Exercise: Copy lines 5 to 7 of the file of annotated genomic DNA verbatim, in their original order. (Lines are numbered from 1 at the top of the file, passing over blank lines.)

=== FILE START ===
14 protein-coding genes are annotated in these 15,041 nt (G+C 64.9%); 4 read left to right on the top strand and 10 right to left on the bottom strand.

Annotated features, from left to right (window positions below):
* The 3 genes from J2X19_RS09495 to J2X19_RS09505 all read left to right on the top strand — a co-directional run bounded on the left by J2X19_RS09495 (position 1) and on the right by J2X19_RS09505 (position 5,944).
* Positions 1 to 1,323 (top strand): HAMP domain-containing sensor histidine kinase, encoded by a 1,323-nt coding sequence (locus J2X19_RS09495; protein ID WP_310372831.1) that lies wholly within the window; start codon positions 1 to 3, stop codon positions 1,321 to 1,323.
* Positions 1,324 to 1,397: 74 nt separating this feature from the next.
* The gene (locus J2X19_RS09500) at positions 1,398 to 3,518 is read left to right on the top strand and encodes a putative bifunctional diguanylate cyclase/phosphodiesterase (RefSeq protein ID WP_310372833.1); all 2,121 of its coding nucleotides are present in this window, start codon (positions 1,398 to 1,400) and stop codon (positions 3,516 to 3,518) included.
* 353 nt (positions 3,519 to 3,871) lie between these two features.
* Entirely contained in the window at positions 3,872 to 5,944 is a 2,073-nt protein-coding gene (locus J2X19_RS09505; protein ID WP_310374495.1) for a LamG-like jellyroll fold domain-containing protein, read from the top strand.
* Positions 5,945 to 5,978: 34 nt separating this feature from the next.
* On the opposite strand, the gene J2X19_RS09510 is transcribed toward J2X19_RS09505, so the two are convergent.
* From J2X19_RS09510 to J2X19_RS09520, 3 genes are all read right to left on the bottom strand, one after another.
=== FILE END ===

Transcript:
* Positions 1,324 to 1,397: 74 nt separating this feature from the next.
* The gene (locus J2X19_RS09500) at positions 1,398 to 3,518 is read left to right on the top strand and encodes a putative bifunctional diguanylate cyclase/phosphodiesterase (RefSeq protein ID WP_310372833.1); all 2,121 of its coding nucleotides are present in this window, start codon (positions 1,398 to 1,400) and stop codon (positions 3,516 to 3,518) included.
* 353 nt (positions 3,519 to 3,871) lie between these two features.